[10] Editions: Kidd, Martin.
[11] Ancient commentators debated whether Aratus should properly be seen as inspired by Homer or by Hesiod, e.g. Martin, Histoire 21.
[12] SH 115. Other lives mention only one Hymn to Pan; Maass 247 suggests that "Spondophoroi" and "To Pan" may both be referred to under the heading, "Hymns;" Usener (Kl. Schr. 3.405) associates the Hymn to Pan with the wedding of Antigonus and Phila, following as it did the battle of Lysimacheia, where Pan fought as the divine ally of the Macedonian troops. Barigazzi believed that he had identified fragments of this hymn, but his suggestion has not found wide acceptance.
[13] "Libation Bearers"? "Treaty Bearers"? SH 114; perhaps this title represents a subdivision of Hymns, parallel to "To Pan."
[14] ("Light Verse") SH 111; known only from this life.
[15] SH 88; Martin (HT 283) and Ludwig 27f. suggest that these titles refer to the first, astronomical, section of the Phaenomena.
[16] "Composition of Drugs" SH 98.
[17] "Useful Things for Animals"? SH 94. The Suda is the only source for this work. Maass 248 read su/nqesin farma/kwn qhria/kwn e)pithdei/an "Useful Recipes for Remedies for Poisonous Animals"
[18] "The Origin of Human Beings"? SH 93.
[19] "For Incense-burning"? SH 102, which queries whether this title represents the same work as *skuqiko/n in Vita I p. 9 Martin.
[20] SH 103, identified as an Epikedeion, a lament or dirge. According to *s ad Ph. 259 (p. 206 Martin) Aratus told the story of the Pleiad Electra in this work. Maass 234 identifies Theopropus as an associate of Menedemus.
[21] SH 99.
[22] "Character Sketches," SH 107.
[23] SH 106 cites Maass's suggestion (236) that the term "ethopoiai" describes the letters, comparing Ovid's Heroides.
[24] SH 101. Two epigrams attributed to Aratus survive, Greek Anthology 11.437; 12.129 = Gow-Page 760 ss.
[25] SH 116. The recurring family names have led to an error here; Phila, daughter of Antipater, was Antigonus' mother; Phila, daughter of Seleucus, was Antigonus' wife. (Adler [addenda] notes that Usener postulated a lacuna after 'Antipater'.)
[26] SH 92; known only from the Suda; perhaps, rather, Anatole; cf. SH 86?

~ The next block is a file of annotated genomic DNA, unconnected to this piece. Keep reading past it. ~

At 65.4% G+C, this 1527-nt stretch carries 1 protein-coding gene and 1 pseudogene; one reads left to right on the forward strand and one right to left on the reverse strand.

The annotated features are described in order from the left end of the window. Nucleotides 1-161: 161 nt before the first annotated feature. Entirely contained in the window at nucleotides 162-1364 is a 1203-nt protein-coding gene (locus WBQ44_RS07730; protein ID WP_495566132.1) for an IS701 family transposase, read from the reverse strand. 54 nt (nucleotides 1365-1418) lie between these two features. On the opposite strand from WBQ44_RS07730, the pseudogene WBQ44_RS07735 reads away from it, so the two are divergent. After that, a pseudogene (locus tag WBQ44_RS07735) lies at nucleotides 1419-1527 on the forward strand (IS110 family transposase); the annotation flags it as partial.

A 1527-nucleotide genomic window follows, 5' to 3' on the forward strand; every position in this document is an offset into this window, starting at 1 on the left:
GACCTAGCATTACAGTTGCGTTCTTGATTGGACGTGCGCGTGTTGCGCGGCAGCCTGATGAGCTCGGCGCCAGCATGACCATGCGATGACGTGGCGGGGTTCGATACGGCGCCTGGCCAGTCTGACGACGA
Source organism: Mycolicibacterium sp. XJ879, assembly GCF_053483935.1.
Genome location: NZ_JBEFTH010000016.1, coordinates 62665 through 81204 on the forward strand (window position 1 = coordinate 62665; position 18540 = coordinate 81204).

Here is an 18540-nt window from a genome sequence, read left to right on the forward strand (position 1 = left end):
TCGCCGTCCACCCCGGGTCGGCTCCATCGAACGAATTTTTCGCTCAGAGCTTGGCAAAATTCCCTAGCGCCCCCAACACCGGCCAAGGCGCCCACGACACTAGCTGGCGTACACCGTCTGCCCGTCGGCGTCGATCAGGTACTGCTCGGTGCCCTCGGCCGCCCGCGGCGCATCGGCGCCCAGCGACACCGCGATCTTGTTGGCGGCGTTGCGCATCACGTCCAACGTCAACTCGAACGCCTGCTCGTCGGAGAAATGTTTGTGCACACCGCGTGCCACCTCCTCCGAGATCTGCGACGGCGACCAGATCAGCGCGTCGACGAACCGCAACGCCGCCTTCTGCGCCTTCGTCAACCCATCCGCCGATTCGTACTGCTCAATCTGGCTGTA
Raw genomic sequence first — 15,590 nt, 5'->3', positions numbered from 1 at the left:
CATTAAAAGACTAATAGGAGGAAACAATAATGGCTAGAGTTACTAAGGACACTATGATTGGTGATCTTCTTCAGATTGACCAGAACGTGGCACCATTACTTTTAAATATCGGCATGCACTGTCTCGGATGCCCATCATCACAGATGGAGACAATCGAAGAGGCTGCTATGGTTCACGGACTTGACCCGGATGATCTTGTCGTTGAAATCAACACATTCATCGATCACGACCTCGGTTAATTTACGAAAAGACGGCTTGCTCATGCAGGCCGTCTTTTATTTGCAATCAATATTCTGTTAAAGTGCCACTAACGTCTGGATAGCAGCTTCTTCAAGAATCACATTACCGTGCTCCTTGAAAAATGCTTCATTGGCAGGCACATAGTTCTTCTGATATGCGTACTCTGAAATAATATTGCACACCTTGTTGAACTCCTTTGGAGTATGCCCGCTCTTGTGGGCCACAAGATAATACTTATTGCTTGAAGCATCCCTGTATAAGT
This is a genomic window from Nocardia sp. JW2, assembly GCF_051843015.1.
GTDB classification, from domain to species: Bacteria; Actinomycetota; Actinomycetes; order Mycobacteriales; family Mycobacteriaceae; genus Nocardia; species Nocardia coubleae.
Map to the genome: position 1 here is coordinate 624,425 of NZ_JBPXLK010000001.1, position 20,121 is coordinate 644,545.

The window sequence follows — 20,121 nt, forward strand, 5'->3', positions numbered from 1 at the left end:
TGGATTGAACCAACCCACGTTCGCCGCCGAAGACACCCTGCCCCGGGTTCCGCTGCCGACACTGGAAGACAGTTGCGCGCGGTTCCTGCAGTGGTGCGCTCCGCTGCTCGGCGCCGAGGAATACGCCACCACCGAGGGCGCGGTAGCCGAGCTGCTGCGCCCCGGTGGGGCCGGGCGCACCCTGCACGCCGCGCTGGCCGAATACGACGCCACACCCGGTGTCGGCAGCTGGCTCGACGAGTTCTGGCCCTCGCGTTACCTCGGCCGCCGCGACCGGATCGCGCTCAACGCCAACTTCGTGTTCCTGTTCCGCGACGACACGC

[27] SH 112, known only from the Suda.
[28] SH 104.
[29] SH 118; mentioned in Vitae 1 and 3, Diogenes Laertius 9.113.
[30] SH 119.
[31] Plato Cratylus 407D, Republic 535C; see the scholia there.
[32] This addendum and the preceding one simply note words similar to the poet's name: see web address 1 and web address 2 below; also alpha 3742, eta 482.
A. Barigazzi. "Un frammento dell' inno a Pan di Arato." Rheinisches Museum 117 (1974) 221-46
D. A. Kidd, Aratus. Phaenomena. Cambridge 1997
H. Lloyd-Jones, and P. Parsons, editors. Supplementum Hellenisticum. Berlin & NY 1983
W. Ludwig. "Aratos" RE Suppl. X, 1965, 26-39
E. Maass. Aratea. Philologisches Untersuchungen 12. Berlin 1892
Jean Martin. Histoire du texte des Phénomenes d'Aratos. Paris, 1956
Scholia in Aratum Vetera. Stuttgart, 1974
Aratos. Phénomenes. Paris (Belles Lettres) 1998
A. S. F. Gow and D. L. Page, Hellenistic Epigrams. Cambridge 1965
J. U. Powell. Collectanea Alexandrina Oxford, 1925
Associated internet addresses:
Web address 1,
Web address 2
Keywords: biography; chronology; epic; geography; poetry; science and technology; women
Translated by: Mary Pendergraft on 21 July 2000@16:11:12.
Vetted by:
Catharine Roth (Cosmetic changes.) on 1 September 2000@01:41:03.
Ross Scaife ✝ on 1 September 2000@07:59:18.
Catharine Roth (Raised status.) on 1 September 2000@22:18:27.
David Whitehead (augmented notes and keywords; cosmetics) on 23 August 2002@07:25:48.
Catharine Roth (added betacode, modified link, added italics and cross-references) on 22 November 2006@01:12:25.
Catharine Roth (cosmetics) on 7 January 2009@00:31:46.
David Whitehead (cosmetics) on 10 April 2012@05:53:15.
Catharine Roth (tweaked notes and links) on 20 November 2013@01:00:36.
David Whitehead (expanded a note) on 24 January 2014@07:00:49.
Catharine Roth (coding) on 2 January 2015@00:12:26.